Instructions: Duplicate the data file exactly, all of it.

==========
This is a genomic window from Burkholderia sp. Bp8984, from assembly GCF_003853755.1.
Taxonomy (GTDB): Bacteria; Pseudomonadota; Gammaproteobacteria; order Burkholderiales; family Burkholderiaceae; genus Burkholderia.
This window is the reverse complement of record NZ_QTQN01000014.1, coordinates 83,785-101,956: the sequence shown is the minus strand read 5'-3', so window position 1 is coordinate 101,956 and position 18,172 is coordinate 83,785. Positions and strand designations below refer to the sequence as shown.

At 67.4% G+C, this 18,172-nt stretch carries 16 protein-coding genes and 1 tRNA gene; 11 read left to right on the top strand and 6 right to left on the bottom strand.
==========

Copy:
This is a genomic window from Burkholderia sp. Bp8984, from assembly GCF_003853755.1.
Taxonomy (GTDB): Bacteria; Pseudomonadota; Gammaproteobacteria; order Burkholderiales; family Burkholderiaceae; genus Burkholderia.
This window is the reverse complement of record NZ_QTQN01000014.1, coordinates 83,785-101,956: the sequence shown is the minus strand read 5'-3', so window position 1 is coordinate 101,956 and position 18,172 is coordinate 83,785. Positions and strand designations below refer to the sequence as shown.

At 67.4% G+C, this 18,172-nt stretch carries 16 protein-coding genes and 1 tRNA gene; 11 read left to right on the top strand and 6 right to left on the bottom strand.